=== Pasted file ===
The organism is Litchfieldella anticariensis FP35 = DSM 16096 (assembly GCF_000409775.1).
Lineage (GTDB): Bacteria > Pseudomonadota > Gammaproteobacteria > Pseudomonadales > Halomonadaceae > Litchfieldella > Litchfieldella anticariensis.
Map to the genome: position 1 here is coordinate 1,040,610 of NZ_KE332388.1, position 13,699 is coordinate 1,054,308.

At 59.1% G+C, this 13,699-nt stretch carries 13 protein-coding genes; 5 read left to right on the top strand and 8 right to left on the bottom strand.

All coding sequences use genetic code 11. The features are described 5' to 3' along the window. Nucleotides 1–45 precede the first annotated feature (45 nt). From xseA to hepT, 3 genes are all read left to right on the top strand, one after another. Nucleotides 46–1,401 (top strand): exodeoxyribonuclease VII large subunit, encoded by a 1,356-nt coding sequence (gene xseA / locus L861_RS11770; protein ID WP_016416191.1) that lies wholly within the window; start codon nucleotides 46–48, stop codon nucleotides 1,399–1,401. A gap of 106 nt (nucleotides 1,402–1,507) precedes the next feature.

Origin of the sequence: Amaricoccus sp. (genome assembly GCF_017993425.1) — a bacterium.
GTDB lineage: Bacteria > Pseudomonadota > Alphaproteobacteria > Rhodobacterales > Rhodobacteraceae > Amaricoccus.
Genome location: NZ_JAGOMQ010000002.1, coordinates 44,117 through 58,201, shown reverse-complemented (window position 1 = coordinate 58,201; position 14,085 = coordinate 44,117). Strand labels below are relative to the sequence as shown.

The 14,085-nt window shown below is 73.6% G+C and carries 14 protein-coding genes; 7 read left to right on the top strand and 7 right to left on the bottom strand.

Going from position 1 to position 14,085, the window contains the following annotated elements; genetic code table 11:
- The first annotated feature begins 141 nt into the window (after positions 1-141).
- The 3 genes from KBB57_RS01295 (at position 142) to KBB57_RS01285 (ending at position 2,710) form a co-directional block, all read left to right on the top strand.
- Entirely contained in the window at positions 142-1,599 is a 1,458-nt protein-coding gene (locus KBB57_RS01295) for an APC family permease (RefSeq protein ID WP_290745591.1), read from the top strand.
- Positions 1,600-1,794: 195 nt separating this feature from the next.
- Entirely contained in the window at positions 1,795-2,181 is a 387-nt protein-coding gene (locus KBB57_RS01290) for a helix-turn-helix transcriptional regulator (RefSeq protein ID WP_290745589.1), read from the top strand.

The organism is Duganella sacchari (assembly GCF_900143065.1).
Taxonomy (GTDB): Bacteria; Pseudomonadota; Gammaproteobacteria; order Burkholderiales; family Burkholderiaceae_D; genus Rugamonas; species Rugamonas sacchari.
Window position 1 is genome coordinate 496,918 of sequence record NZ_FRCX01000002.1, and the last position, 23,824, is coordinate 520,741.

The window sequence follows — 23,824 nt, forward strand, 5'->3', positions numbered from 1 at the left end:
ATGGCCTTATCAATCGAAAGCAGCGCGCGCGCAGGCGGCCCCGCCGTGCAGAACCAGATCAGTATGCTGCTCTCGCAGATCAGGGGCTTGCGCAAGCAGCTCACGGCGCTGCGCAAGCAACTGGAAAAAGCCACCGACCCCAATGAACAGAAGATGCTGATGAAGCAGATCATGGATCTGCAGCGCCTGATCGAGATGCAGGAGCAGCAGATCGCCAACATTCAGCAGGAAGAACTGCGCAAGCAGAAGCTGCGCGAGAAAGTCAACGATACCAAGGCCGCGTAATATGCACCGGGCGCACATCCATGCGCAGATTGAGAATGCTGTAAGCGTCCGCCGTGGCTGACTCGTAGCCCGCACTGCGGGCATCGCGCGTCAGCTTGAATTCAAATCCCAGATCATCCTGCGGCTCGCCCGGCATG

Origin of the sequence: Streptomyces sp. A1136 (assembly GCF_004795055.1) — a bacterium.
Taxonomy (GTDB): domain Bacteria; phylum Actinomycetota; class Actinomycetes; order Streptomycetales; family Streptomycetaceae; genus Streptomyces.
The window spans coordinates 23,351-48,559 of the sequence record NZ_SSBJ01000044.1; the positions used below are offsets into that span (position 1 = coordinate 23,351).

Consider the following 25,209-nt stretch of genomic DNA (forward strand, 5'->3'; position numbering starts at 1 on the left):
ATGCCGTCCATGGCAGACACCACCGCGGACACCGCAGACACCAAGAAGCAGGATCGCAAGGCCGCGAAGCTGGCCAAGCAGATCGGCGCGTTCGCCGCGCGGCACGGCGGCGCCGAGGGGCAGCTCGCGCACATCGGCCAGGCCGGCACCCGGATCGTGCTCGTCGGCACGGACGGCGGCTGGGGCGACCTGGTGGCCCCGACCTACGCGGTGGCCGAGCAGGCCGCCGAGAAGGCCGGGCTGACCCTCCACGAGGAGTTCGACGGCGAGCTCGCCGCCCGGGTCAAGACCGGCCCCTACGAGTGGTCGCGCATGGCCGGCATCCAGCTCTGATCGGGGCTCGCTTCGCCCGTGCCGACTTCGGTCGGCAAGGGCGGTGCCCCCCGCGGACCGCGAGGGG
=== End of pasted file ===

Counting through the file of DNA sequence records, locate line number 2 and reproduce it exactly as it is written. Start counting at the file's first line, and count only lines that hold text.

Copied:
Lineage (GTDB): Bacteria > Pseudomonadota > Gammaproteobacteria > Pseudomonadales > Halomonadaceae > Litchfieldella > Litchfieldella anticariensis.